A few weeks ago, my mom and grandma came into town, and we spent our days antiquing with my aunts and cousins. Through my years of antiquing, I have become absolutely obsessed with candlewick glass (although I now lovingly referring to it as bubble glass, because it’s much cuter, and I didn’t actually know it was called ‘candlewick’ until my aunt mentioned it a couple days ago). I have now compiled a whole china cabinet full of candlewick glass, because my aesthetic is an 80 year old in a 20-something’s body unless I’m picking out clothing, in which case I normally fit into the 60s or early 90s decades. But I digress. Candlewick is where it’s at, and although I’m probably too old to play tea party, I can almost guarantee that I will find an excuse to have one in the near future if only to utilize the
four eight tea cups and saucers I have accumulated over the years. But for the time being, I’ve been using it in much more practical ways, like for Thai coleslaw for example.
You may have noticed that the theme around SSL as of late has been all-things-spring, especially if you read my post “Little White Blossoms“, which is kind of hilarious considering that today in Reno, all we had was little white snow flakes…But no matter. I have already decided that it’s spring, and spring equals BBQs which equals coleslaw (and grilled corn and potato chips and watermelon and….stop me while you can). I’m not quite sure why Reno is bringing back the snow and cold weather, but I do know that the spring semester is almost over and that I’m completely on board to BBQ all summer long.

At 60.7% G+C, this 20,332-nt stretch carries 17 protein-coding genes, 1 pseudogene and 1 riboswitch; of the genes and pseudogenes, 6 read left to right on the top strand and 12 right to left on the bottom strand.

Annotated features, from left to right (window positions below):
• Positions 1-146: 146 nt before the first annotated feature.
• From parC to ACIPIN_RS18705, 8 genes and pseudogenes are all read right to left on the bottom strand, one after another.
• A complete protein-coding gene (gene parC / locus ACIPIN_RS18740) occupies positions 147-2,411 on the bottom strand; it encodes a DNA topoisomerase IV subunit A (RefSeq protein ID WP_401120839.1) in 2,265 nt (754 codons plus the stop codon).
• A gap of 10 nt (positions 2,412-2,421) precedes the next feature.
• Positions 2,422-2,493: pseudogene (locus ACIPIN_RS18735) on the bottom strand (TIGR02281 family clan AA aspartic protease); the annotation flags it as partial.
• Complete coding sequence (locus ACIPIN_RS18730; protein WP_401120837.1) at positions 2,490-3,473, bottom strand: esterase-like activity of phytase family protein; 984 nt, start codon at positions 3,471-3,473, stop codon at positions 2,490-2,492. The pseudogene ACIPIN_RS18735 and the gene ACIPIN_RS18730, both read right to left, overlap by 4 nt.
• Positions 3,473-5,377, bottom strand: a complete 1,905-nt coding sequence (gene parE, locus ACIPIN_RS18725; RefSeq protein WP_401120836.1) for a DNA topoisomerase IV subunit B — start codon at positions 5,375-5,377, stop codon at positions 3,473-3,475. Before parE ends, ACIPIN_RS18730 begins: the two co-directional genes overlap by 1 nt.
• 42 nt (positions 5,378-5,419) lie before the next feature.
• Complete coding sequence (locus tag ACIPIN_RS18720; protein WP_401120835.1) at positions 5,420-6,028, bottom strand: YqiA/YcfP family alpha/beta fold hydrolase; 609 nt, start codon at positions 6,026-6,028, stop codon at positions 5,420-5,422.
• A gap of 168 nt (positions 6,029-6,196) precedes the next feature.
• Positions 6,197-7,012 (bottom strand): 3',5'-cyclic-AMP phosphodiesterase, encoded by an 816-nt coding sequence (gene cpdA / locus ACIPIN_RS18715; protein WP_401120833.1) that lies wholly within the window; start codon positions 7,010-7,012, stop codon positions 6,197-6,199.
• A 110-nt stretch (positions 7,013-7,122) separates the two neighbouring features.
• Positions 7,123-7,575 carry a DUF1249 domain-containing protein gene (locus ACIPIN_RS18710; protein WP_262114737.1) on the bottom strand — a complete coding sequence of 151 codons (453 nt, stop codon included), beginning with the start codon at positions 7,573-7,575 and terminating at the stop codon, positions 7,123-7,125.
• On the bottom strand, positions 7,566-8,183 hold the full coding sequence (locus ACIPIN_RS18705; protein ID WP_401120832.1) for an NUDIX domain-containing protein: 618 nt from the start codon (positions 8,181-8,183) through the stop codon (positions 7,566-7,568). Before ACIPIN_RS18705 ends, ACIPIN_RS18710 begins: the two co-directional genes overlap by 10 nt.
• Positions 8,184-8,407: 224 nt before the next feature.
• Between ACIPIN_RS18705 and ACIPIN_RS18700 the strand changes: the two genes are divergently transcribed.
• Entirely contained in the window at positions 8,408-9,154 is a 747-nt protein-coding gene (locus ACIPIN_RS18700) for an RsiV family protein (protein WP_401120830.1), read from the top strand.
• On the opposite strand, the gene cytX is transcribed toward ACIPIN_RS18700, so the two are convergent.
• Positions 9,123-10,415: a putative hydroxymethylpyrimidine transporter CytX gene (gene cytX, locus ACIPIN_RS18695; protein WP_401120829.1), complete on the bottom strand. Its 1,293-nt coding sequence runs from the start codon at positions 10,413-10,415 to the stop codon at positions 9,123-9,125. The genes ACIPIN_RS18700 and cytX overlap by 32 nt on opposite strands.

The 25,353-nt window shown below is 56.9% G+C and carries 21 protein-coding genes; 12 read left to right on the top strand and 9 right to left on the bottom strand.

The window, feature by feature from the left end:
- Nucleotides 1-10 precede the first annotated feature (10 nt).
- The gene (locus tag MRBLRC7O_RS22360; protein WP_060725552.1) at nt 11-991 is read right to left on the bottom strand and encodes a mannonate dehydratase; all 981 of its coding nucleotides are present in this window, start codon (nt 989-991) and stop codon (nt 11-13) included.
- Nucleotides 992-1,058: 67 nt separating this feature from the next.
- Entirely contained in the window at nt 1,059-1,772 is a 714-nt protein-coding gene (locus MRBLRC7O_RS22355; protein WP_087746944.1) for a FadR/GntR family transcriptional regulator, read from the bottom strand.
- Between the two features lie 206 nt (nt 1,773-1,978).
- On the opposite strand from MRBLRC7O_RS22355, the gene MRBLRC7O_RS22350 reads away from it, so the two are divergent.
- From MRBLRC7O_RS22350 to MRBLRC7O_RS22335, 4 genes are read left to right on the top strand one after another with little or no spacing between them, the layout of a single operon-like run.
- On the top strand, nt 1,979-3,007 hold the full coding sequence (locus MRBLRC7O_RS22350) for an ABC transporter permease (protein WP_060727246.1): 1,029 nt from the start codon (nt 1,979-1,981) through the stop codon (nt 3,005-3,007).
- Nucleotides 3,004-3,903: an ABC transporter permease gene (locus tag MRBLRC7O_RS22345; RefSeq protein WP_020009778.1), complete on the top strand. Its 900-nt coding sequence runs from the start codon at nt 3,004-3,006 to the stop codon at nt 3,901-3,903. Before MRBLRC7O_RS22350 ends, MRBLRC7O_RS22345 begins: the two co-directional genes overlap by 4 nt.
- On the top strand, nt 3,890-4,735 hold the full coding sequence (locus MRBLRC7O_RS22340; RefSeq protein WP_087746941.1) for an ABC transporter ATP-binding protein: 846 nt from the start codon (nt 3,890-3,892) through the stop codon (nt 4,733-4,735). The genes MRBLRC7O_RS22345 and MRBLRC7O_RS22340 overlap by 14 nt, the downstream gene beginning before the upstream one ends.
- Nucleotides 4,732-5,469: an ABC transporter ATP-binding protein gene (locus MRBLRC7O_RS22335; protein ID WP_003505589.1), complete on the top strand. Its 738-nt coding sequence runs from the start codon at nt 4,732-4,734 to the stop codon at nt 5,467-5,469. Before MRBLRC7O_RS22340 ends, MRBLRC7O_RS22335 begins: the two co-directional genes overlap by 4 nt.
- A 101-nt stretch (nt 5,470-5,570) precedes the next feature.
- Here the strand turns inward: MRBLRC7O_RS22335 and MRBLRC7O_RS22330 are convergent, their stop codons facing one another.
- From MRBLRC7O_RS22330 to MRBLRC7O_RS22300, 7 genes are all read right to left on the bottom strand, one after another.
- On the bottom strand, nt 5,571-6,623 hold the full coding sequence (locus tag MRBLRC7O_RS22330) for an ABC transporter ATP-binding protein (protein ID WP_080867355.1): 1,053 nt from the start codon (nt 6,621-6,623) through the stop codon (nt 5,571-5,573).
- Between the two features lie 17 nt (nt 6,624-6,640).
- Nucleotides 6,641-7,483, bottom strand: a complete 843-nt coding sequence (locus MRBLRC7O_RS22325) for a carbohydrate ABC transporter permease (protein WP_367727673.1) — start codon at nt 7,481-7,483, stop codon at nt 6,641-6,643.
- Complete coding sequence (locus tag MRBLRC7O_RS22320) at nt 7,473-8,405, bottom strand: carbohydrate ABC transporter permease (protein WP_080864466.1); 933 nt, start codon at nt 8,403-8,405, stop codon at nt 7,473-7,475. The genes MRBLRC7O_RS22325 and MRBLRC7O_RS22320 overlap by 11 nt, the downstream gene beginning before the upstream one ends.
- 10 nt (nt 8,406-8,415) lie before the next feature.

To be honest, I’ve never really liked coleslaw although pulled pork is one of my favorite foods, and BBQs are my favorite kind of party. To most, coleslaw goes hand in hand…but for me? No thanks. I’m not necessarily interested in cabbage when it’s swimming in a pool of runny, sweet mayonnaise encased in a disposable plastic container. Sounds appetizing, right? I wouldn’t touch the stuff, but then I tried Thai coleslaw, and I was forever changed.
Thai coleslaw is not soggy or runny at all, but it is simple to throw together and goes perfectly with pork lettuce wraps (or anything else for that matter). This recipe has become kind of a big deal in my house, and although I can’t claim it’s an original, I have adapted the recipe to fit my needs accordingly. All you have to do is chop up the veggies, and you can throw the dressing on a couple hours in advance (which I prefer). Simple, delicious, and does not require turning on the oven in the summer heat. I would even go so far as to throw some grilled chicken or tofu in there and call it a weeknight, summery meal. (Okay, let’s be honest, I have done that before, and I stand by that decision. I have no shame in my game).
*Song of the Day: Pretty Pimpin by Kurt Vile